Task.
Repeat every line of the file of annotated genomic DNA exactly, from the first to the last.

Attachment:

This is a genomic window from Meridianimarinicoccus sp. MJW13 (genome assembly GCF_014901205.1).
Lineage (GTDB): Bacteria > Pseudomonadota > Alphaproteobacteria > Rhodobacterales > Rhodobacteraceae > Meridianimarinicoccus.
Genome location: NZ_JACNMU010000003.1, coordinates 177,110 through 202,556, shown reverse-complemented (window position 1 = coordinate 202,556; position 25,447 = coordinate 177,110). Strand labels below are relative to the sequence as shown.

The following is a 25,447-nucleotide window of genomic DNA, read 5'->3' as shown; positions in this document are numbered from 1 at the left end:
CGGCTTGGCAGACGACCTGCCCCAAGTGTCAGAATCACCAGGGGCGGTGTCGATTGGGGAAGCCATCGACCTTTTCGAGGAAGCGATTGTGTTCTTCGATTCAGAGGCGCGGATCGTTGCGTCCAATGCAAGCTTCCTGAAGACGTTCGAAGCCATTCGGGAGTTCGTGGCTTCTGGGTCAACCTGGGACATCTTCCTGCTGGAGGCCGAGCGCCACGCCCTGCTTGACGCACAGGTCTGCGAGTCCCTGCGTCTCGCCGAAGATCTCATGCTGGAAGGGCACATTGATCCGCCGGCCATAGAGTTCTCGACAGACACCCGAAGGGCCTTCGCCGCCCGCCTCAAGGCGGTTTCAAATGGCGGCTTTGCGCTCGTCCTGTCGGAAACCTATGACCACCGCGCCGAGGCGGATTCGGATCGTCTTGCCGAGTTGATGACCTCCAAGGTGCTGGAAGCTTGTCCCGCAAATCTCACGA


This is a genomic window from Meridianimarinicoccus sp. MJW13 (genome assembly GCF_014901205.1).
Lineage (GTDB): Bacteria > Pseudomonadota > Alphaproteobacteria > Rhodobacterales > Rhodobacteraceae > Meridianimarinicoccus.
Genome location: NZ_JACNMU010000003.1, coordinates 177,110 through 202,556, shown reverse-complemented (window position 1 = coordinate 202,556; position 25,447 = coordinate 177,110). Strand labels below are relative to the sequence as shown.

The following is a 25,447-nucleotide window of genomic DNA, read 5'->3' as shown; positions in this document are numbered from 1 at the left end:
CGGCTTGGCAGACGACCTGCCCCAAGTGTCAGAATCACCAGGGGCGGTGTCGATTGGGGAAGCCATCGACCTTTTCGAGGAAGCGATTGTGTTCTTCGATTCAGAGGCGCGGATCGTTGCGTCCAATGCAAGCTTCCTGAAGACGTTCGAAGCCATTCGGGAGTTCGTGGCTTCTGGGTCAACCTGGGACATCTTCCTGCTGGAGGCCGAGCGCCACGCCCTGCTTGACGCACAGGTCTGCGAGTCCCTGCGTCTCGCCGAAGATCTCATGCTGGAAGGGCACATTGATCCGCCGGCCATAGAGTTCTCGACAGACACCCGAAGGGCCTTCGCCGCCCGCCTCAAGGCGGTTTCAAATGGCGGCTTTGCGCTCGTCCTGTCGGAAACCTATGACCACCGCGCCGAGGCGGATTCGGATCGTCTTGCCGAGTTGATGACCTCCAAGGTGCTGGAAGCTTGTCCCGCAAATCTCACGA